Sunday, March 11, 2012

Piquing PolitiFact: No correction on lottery claim?

Does PolitiFact care if it misreports the truth?  It's hard to tell.  No, really.  It's hard to tell.

Last year PolitiFact published one of its "Pants on Fire" hit pieces on Newt Gingrich, focusing on two of his claims about the lack of restrictions on food stamp benefits.

Gingrich stated, in part, that millionaires may qualify for food stamps.  Here's how PolitiFact ruled:
Each of Gingrich’s claims about food stamps is so ridiculous -- especially for a self-styled policy wonk -- that we wondered whether he was really intending to be serious. (By publication time, we did not receive answers to several queries made to his press staff.) But the transcript makes it sound like he wasn’t joking, so we’ll assume he wasn’t. For being so ridiculously wrong in so many ways, we rate his statement Pants on Fire.

Update: After we published this item we heard back from USDA spokesman Aaron Lavallee. Lavallee said there was one case in which an unemployed Michigan man who won $2 million in the lottery was deemed eligible for food stamps by the state. He was later removed from the program. Given the isolated nature of the incident and the fact that he was removed from the program, our ruling remains Pants on Fire.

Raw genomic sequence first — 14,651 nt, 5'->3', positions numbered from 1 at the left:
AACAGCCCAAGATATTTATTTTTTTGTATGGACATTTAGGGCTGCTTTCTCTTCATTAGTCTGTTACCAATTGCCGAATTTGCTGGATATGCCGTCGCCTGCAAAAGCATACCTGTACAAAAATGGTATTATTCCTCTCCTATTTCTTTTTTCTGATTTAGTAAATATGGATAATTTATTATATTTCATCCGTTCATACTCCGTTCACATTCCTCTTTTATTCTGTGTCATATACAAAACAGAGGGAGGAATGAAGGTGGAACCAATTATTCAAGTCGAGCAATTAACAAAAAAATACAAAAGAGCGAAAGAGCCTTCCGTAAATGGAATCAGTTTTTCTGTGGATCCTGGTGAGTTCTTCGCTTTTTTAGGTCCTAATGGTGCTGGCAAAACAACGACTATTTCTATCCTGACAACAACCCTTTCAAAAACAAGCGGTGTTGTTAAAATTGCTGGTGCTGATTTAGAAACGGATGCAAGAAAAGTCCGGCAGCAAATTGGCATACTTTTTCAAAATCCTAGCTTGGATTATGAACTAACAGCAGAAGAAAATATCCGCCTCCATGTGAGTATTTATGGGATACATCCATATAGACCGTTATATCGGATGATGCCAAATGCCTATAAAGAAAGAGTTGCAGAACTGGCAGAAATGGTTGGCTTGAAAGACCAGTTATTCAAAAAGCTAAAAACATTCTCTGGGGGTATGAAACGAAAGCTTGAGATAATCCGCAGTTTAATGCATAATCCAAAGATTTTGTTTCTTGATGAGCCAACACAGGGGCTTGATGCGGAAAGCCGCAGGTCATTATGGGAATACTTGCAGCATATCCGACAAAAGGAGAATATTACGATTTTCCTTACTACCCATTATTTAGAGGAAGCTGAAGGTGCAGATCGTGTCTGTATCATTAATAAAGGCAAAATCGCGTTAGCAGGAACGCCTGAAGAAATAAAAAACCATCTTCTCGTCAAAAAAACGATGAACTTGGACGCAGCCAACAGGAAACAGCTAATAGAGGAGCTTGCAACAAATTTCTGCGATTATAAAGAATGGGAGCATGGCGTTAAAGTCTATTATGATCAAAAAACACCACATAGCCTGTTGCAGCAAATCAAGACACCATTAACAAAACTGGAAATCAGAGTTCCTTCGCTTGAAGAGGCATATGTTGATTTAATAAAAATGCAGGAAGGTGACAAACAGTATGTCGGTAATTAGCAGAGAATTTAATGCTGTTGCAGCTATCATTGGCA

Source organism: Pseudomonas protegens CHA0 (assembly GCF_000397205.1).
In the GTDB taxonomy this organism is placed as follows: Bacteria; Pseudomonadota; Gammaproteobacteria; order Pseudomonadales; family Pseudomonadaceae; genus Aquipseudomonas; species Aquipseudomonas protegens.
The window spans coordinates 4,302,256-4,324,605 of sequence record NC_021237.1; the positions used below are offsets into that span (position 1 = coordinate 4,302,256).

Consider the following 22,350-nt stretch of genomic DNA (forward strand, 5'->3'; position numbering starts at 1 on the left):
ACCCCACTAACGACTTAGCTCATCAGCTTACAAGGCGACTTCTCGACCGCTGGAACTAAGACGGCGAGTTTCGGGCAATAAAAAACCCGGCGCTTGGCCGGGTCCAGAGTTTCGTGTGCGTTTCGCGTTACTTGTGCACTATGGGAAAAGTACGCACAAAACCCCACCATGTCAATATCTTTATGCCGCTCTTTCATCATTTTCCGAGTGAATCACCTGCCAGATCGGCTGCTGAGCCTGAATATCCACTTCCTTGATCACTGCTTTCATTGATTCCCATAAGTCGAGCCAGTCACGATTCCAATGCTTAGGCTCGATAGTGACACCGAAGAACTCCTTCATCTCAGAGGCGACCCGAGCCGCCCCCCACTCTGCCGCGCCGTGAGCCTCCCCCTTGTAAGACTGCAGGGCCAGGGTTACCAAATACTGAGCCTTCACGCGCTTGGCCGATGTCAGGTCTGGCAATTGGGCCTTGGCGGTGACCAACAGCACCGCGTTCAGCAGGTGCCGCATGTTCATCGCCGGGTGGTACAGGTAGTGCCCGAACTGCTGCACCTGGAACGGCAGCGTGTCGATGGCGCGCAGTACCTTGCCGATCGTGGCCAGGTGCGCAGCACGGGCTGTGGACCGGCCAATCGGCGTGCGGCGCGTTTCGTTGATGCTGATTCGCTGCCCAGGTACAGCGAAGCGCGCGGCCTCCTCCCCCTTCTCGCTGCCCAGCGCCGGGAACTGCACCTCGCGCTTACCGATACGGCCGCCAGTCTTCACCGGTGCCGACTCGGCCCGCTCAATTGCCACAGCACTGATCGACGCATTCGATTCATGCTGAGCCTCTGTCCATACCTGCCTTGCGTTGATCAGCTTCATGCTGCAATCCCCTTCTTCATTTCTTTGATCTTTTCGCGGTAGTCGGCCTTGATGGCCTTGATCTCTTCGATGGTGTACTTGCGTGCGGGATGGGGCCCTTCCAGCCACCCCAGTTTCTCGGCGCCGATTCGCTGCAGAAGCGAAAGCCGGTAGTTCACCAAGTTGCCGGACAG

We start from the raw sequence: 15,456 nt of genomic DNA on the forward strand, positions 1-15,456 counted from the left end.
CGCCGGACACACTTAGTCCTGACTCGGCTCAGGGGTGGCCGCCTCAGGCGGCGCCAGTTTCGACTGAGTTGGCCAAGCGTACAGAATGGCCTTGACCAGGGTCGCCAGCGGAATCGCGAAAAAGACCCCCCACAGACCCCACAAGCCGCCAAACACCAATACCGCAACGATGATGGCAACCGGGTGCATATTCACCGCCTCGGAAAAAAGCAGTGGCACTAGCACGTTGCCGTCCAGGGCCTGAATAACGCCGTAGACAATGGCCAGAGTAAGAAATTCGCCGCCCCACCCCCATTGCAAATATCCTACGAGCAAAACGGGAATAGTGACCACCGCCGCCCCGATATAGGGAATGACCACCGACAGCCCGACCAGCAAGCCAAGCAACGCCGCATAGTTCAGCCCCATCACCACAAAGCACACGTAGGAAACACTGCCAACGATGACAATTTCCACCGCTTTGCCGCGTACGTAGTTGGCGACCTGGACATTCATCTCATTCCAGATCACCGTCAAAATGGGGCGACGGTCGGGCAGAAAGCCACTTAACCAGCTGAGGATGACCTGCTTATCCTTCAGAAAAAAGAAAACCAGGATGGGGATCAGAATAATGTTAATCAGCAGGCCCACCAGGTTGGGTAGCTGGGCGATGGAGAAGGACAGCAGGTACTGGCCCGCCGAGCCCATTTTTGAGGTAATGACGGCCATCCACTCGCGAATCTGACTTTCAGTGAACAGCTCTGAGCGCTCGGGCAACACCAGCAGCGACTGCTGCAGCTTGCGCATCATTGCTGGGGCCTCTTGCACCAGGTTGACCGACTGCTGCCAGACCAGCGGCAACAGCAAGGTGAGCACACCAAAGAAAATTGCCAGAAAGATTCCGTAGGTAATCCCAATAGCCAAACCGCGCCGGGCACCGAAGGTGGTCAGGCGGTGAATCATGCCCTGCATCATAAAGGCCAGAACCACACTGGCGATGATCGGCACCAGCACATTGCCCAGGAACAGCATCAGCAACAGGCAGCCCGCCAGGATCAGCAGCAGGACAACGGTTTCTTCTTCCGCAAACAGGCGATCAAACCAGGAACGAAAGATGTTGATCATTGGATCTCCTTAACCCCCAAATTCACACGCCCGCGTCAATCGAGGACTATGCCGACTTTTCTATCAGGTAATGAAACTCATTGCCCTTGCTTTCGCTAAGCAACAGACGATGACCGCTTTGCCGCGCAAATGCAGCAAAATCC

In the comments on PolitiFact's Facebook page I questioned whether the writer, Louis Jacobson, had confirmed any change in Michigan's policy.  Point being, if the policy isn't different then millionaires can qualify for food stamps and the rating is a sham.

As usual there was no perceptible attempt by PolitiFact to address the hole in the story.

Then last week a news report appeared about another Michigan lottery winner--albeit a winner of less than $1 million--who was receiving benefits through the food stamp program.  In other words, it appears that Michigan (not to mention other states) has not changed its policy and a millionaire with no income or a lottery winner may qualify for food stamp benefits.

As I love writing useless messages to PolitiFact writers and editors, I sent the following via email:
Dear Louis Jacobson,
cc Martha Hamilton,

I thought I had sent a message asking for confirmation that Michigan had altered its policy by the time the "Pants on Fire" rating was published for Mr. Gingrich late last year.  I apologize for apparently neglecting that duty, for it might have resulted in an earlier correction/completion of the record.

Of course you have the option of completely ignoring this story's impact on the Gingrich rating.  I doubt the vast majority of your readers will notice.
As is typical of the PolitiFact staff, I have received no response.  And the Gingrich story?  No change or update as I write.

How many millionaires will have to receive food stamp benefits before PolitiFact revises its rating of Gingrich and admits that millionaires can qualify?

One should have been enough to avoid the "Pants on Fire" rating, in truth.

Note:  An earlier version of this post included a paragraph that did not belong in this story.  I'll shortly publish the story that now (properly) includes that paragraph.

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